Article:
This power imbalance enables predominantly white-owned brands in the Global North to outsource their product supply chains to the Global South. Here, they take advantage of the lack of access to financial wellbeing by paying (frequently illegal) low wages to, predominantly, people of colour, before shipping the products to the Global North to sell very cheaply. The result? Not only are they harming their workers, but are fuelling overconsumption while making a substantial profit.
Are things changing for the better?
Yes. But slowly.
In a 2020 report commissioned by the US Department of Labor, it became evident that child labour continued to be rife throughout the production process. Two decades prior, many big name chocolate brands had admitted accountability and vowed to improve practices. The brands who pledged to do better but showed little to no improvement twenty years later, are Nestlé, Hershey, Cadbury, and Callebaut (we’ll talk more about Callebaut in a moment). The forms of hazardous work that children as young as five are forced into include using dangerous tools, working at night (during which trafficking is a particular threat) and exposure to harmful agrochemical substances.
Even smaller, seemingly more ethical names within the industry are now being questioned. You may have heard of Tony’s Chocoloney, whose entire USP revolved around them being slavery-free. However, the brand is currently being scrutinised by sustainability advocates after recently switching to a less ethical supplier - the aforementioned Callebaut - which is known for allegations of abuse throughout its supply chain.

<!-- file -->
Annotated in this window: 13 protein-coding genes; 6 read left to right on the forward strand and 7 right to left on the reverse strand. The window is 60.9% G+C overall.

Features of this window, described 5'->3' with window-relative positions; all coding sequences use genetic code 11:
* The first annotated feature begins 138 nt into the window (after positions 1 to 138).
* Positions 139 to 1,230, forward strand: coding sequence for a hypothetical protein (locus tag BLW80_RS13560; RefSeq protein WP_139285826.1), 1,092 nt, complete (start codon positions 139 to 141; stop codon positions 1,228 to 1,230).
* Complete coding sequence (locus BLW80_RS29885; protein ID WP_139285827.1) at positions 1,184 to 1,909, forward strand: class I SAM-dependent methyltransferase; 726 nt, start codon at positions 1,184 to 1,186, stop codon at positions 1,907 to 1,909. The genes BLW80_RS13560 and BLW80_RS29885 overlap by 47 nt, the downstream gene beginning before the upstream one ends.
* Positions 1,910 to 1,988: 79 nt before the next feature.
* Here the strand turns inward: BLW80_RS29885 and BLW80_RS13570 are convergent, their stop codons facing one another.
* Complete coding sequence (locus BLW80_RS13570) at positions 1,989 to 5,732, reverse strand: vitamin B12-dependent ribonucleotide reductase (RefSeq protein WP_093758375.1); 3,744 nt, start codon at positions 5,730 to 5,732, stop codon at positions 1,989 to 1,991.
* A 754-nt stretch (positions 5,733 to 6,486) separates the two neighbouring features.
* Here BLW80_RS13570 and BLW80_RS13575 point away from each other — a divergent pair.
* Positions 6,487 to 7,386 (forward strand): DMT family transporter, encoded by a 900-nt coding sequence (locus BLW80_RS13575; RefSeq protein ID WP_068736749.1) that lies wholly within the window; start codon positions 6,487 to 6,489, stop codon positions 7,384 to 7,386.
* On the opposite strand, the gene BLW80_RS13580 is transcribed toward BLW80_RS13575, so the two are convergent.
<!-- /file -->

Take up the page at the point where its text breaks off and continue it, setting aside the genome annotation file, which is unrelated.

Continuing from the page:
Just weeks ago, eight children who live in Côte d’Ivoire brought legal action against some of the aforementioned chocolate brands, alleging that they were forced to work without pay on cocoa farms used in the brands’ supply chains. The claims include ‘forced labour, unjust enrichment, negligent supervision and intentional infliction of emotional distress’.
This is the first class action suit filed against the cocoa industry in the U.S. It could prompt a new wave of formerly enslaved children pursuing legal action and, hopefully, justice.
Where can I purchase chocolate with a conscience?
We know that, like us, you care about people, animals and the planet. That’s why it’s our responsibility to take a stand when we possibly can, by “voting” for companies we believe in with our money.
Slave Free Chocolate is a fantastic resource to consider when shopping for ethical chocolate. This organisation frequently updates their ‘Ethical Chocolate Companies’ page, so that you can ensure you are up to date with an objective analysis and recommendations of brands whose values align with yours. Just as they should.
And, finally, a personal recommendation from us. Go and check out Mallownuts for the most amazingly delicious plant-based mallow and chocolate delights! Made in the Highlands by Joni, an equally fabulously lovely human.